• It would be appreciated by those skilled in the art that various changes and modifications can be made to the illustrated embodiments without departing from the spirit of the present invention. All such modifications and changes are intended to be within the scope of the present invention except as limited by the appended claims.

Claims (23)

1. A screw for processing metal, metallic alloys, and metal matrix composites in a plastic injection molding machine, comprising:
a shank;
a screw shaft extending from the shank, the screw shaft having a rear portion proximate to the shank, a middle portion proximate the rear portion, and a front portion proximate the middle portion; and
flights extending from the rear portion of the screw shaft for advancing material through the plastic injection molding machine into the middle portion of the screw shaft.
2. The article of claim 1, further comprising:
flights extending from the front portion of the screw shaft for advancing material through the injection molding machine.
3. The article of claim 1, wherein said flights have a 1:1 compression ratio.
4. The article of claim 2, wherein said flights have a 1:1 compression ratio.
5. The article of claim 1, wherein said flights have less than a 1:1 compression ratio.
6. The article of claim 2, wherein said flights have less than a 1:1 compression ratio.
7. A plastic injection molding machine configured for processing metal, metallic alloys, and metal matrix composites in a plastic injection molding machine, comprising:
a temperature-controlled barrel having a metering zone, transition zone and feed zone;
a feed throat configured for dispensing material for molding into the feed zone of the barrel;
a nozzle extending from the metering zone of the barrel;
a screw having:
a shank;
a screw shaft extending from the shank, the screw shaft having a rear portion proximate to the shank, a middle portion proximate the rear portion, and a front portion proximate the middle portion;
flights extending from the rear portion of the screw shaft for advancing material through the barrel the plastic injection molding machine into the middle portion of the screw shaft and the transition zone of the barrel; and
a motor driving the shank of the screw.
8. The article of claim 7, further comprising:
flights extending from the front portion of the screw shaft for advancing material through the injection molding machine.
9. The article of claim 7, wherein said flights have a 1:1 compression ratio.
10. The article of claim 8, wherein said flights have a 1:1 compression ratio.
11. The article of claim 7, wherein said flights have less than a 1:1 compression ratio.
12. The article of claim 8, wherein said flights have less than a 1:1 compression ratio.
13. A method of processing metal, metallic alloys, and metal matrix composites in a plastics injection molding machine, comprising the steps of:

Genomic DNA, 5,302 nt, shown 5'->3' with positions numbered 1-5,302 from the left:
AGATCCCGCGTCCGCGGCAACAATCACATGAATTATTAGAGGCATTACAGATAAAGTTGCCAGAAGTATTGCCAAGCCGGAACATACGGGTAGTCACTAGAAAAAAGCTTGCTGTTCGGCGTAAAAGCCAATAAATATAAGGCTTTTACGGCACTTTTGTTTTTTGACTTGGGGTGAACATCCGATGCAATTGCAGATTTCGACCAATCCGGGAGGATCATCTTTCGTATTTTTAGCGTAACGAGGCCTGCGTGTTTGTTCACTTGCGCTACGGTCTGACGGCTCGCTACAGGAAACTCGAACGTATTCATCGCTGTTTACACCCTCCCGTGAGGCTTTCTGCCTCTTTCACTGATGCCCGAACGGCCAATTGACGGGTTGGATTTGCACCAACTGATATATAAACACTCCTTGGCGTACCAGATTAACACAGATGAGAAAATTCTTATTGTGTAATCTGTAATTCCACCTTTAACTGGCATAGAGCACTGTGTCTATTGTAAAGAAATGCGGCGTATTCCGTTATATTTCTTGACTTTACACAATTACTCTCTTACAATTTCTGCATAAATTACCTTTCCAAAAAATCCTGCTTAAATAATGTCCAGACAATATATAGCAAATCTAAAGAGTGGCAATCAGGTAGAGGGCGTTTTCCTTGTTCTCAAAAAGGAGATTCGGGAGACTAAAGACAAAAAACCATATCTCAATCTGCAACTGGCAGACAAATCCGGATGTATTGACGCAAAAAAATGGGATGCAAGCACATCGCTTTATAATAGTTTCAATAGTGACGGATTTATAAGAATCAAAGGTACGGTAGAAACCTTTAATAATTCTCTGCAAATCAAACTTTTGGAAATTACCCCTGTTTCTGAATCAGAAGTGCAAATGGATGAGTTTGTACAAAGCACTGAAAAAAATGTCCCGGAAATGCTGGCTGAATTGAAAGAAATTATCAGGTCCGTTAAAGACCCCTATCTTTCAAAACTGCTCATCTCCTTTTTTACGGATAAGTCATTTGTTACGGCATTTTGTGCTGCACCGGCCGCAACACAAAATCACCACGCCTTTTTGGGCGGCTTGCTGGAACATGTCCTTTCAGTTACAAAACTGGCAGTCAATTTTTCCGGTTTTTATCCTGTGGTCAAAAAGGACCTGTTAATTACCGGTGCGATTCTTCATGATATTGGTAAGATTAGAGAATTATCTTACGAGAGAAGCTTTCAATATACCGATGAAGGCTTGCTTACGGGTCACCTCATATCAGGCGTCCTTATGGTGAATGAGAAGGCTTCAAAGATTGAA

providing a plastics injection molding machine having a screw;
removing the screw;
replacing the screw with a modified screw configured and arranged for processing metals.
14. The method of claim 13, wherein the modified screw further comprises:
a shank,
a screw shaft extending from the shank, the screw shaft having a rear portion proximate to the shank, a middle portion proximate the rear portion, and a front portion proximate the middle portion,
flights extending from the rear portion of the screw shaft for advancing material through the plastic injections molding machine into the middle portion of the screw shaft.
15. The method of claim 14, wherein the modified screw further comprises:
flights extending from the front portion of the screw shaft for advancing material through the injection molding machine.
16. The method of claim 14, wherein said flights have a 1:1 compression ratio.
17. The method of claim 15, wherein said flights have a 1:1 compression ratio.
18. The method of claim 14, wherein said flights have less than a 1:1 compression ratio.
19. The method of claim 15, wherein said flights have less than a 1:1 compression ratio.
20. A method of modifying a screw for an injection molding machine, said screw having a shank with a screw shaft extending therefore, the screw shaft having a rear portion proximate to the shank, a middle portion proximate the rear portion, and a front portion proximate the middle portion, and flights extending from the screw shaft for advancing material through the plastic injections molding machine, said method comprising the step of:
removing the flights from the middle portion of the screw shaft.
21. The method of claim 20, further comprising the step of:
removing the flights from the front portion of the screw shaft.
22. The method of claim 20, further comprising the step of:
selecting a screw having flights with a 1:1 compression ratio.
23. The method of claim 20, further comprising the step of:
selecting a screw having flights with a less than 1:1 compression ratio.
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JP5351775B2 (en) 2013-11-27
JP5671111B2 (en) 2015-02-18